If this weekend is one thronged with pulsating sporting fixtures, then we had better get used to it. For it is nothing more than we are going to experience for the remainder of the summer when Euro 2012 and the Olympics kick in, and the scrum for media airtime is likely to be as intense as anything we saw at Twickenham yesterday.
To compete, racing needs a champion. Which is why the eagerly-awaited return of the highest-rated racehorse in the world in the Lockinge at Newbury yesterday had even more at stake than usual. And Frankel didn't disappoint.
The consensus beforehand was that if Frankel was ever to be vulnerable, then it was going to be on his seasonal reappearance. After all, it was as recently as Grand National day that the wires were alive with the misleading news that retirement was imminent following a career-threatening injury.
Mercifully a 12-day relaxation of his training regime was all that was required.
By 3.45 yesterday we understood the folly of doubt. Whilst not as mesmerising as he was in the Guineas last year, Frankel's brilliance was at least as routine as any other victory last season or before.
The narrative of the race was more descriptive of a piece of work on Newmarket Heath than a prestigious Group One race. Frankel's lead horse and half-brother Bullet Train led straight from the gate, with Frankel sitting in his slipstream all the way. At the two furlong pole Tom Queally unleashed the champion and he skipped clear of Excelebration, left to chase in vain yet again.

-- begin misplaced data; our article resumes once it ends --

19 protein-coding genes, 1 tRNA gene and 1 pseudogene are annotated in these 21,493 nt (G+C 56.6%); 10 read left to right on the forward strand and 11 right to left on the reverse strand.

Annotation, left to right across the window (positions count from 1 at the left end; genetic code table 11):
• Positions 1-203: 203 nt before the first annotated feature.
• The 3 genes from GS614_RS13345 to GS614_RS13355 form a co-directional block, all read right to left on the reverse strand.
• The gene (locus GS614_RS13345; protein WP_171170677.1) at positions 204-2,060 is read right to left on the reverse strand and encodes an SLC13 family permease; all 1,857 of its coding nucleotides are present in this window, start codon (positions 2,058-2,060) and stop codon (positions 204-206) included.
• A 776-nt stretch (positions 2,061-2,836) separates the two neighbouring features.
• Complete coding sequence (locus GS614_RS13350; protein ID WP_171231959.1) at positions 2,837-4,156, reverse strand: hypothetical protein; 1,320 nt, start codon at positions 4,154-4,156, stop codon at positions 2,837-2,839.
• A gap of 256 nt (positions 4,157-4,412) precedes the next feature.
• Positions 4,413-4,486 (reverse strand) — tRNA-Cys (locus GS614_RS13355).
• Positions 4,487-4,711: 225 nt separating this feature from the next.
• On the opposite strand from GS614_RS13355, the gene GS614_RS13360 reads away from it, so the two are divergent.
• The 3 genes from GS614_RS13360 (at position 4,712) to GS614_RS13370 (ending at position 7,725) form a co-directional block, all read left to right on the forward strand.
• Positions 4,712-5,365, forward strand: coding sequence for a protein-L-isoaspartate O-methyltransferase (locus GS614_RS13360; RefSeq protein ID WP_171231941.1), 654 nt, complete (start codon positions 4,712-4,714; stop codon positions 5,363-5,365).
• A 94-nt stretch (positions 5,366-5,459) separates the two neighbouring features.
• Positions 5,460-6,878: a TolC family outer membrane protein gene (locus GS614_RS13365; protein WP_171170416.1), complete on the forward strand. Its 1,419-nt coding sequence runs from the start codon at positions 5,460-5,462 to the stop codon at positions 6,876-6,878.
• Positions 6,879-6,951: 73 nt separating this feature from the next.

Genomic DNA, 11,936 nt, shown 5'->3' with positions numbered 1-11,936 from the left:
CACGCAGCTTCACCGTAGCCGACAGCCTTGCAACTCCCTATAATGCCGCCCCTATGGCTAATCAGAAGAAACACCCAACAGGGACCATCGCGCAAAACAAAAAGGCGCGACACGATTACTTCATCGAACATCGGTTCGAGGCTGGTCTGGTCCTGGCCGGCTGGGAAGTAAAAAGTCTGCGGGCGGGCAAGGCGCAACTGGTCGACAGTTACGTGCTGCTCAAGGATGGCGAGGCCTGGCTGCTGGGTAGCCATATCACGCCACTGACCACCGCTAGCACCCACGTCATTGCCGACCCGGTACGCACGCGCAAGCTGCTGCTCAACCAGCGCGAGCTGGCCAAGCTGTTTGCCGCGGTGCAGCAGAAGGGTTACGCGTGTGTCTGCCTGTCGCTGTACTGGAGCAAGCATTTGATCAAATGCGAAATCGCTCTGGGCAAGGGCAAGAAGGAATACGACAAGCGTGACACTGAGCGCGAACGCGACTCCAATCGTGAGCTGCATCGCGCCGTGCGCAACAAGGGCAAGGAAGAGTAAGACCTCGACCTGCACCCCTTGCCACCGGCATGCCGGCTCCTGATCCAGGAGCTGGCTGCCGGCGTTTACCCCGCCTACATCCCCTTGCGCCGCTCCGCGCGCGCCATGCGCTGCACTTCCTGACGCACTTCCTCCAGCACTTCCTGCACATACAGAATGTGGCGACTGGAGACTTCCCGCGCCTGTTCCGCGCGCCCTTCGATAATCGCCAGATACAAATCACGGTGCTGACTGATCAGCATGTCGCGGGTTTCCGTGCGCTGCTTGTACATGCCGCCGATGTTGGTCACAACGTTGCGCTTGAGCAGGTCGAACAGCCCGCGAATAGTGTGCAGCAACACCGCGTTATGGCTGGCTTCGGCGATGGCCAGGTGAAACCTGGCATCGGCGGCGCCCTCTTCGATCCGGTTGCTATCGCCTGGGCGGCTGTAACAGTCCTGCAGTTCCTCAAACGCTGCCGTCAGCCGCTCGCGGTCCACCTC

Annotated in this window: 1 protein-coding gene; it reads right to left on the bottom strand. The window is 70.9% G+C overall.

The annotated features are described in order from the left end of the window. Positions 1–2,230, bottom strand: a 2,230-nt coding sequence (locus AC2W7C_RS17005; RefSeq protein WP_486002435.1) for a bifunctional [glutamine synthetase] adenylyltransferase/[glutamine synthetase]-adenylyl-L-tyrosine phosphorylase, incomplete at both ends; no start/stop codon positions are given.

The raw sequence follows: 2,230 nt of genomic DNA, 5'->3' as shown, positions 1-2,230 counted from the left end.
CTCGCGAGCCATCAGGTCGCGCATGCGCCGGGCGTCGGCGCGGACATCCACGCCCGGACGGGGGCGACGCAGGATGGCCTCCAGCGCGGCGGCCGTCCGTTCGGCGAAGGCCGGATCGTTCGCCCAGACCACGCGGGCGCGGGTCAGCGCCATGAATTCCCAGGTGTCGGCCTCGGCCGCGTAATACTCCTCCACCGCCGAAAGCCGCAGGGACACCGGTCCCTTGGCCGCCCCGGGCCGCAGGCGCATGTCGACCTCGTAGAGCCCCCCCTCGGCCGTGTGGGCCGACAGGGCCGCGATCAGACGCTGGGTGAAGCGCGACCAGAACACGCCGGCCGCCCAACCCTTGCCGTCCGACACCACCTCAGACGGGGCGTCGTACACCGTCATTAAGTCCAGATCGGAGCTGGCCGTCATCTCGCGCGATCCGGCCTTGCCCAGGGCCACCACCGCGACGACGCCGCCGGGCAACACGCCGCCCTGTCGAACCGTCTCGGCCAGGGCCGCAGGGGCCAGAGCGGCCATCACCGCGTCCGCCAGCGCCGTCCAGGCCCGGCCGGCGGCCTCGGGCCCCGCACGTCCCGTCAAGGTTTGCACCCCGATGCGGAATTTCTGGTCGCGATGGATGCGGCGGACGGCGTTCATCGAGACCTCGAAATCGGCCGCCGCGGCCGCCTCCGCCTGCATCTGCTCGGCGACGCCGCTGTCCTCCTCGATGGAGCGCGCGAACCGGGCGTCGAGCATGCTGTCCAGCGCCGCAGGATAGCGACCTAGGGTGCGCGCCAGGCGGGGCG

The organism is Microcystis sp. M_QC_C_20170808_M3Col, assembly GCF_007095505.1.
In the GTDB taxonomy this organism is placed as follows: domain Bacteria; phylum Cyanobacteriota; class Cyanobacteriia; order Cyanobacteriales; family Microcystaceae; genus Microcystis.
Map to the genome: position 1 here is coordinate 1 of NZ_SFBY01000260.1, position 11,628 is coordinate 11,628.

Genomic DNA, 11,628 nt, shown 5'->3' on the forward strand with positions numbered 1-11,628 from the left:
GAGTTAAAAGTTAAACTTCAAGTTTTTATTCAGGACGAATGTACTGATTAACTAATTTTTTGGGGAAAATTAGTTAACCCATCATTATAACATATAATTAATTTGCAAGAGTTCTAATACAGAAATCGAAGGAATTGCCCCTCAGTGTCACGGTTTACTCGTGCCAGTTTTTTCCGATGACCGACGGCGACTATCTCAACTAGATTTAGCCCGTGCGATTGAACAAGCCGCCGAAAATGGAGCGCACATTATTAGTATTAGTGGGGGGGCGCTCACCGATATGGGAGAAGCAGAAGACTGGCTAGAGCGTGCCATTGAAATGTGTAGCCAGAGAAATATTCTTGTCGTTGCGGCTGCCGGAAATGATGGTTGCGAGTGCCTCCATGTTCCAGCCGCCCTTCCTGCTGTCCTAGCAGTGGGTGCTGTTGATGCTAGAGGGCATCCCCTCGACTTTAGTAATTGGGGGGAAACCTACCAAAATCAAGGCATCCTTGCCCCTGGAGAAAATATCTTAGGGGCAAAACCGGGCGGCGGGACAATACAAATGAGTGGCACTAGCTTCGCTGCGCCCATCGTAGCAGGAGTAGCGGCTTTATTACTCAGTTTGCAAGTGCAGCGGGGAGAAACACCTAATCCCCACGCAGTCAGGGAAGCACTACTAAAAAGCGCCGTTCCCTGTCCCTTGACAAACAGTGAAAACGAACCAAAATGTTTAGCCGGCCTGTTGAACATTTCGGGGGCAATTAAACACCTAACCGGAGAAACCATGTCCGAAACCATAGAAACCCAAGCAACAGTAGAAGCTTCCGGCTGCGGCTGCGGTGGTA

Given the victory simply re-affirmed Frankel's brilliance-as-usual, what was different about the four-year-old model? For one thing he has predictably strengthened -- as his trainer predicted -- getting "extra muscles from somewhere" according to one paddock commentator. Queally described him as "more grown-up and thicker set". The other discernible difference is how much more tractable he has become as he has matured. He needed only one handler in the paddock this time, and in the race it was far easier for the jockey to contain the explosive energy so abundant in the last two seasons. This is all bad news for his adversaries as the net effect appears like a new improved Frankel for 2012.
Yesterday's victory reopens the academic navel-gazer about Frankel's standing in the pecking order of 300 years of thoroughbred production. He started the season in Timeform's view as trailing only Sea Bird and Brigadier Gerard in that notional hierarchy -- and if the 10-times unbeaten champion miler is indeed a superior force this term, then who knows what we can look forward to during the next five months? William Hill make it just an even-money chance that Frankel goes through the whole campaign unbeaten.
We will undoubtedly see Frankel step up to a mile and a quarter at some stage -- although that is unlikely to be on his next outing at Royal Ascot. There, he is more likely to contest the stiff mile of the Queen Anne rather than the quarter-mile longer Prince of Wales'. However, while Frankel is officially classified as the best horse in the world today, there is an entire hemisphere of race-goers who believe that Black Caviar is even better.
While Frankel has made it a perfect 10, the Australian super-mare is already 21 not out and bound for Royal Ascot herself next month. There will be no clash of the titans in Berkshire -- that is for certain as Black Caviar contests the Golden Jubilee. But there could potentially be a head-to-head at Goodwood in the Sussex where the sponsors have raised the pot to £1m in an effort to pull off the match of the century.
Now there's something to compete for the sporting headlines.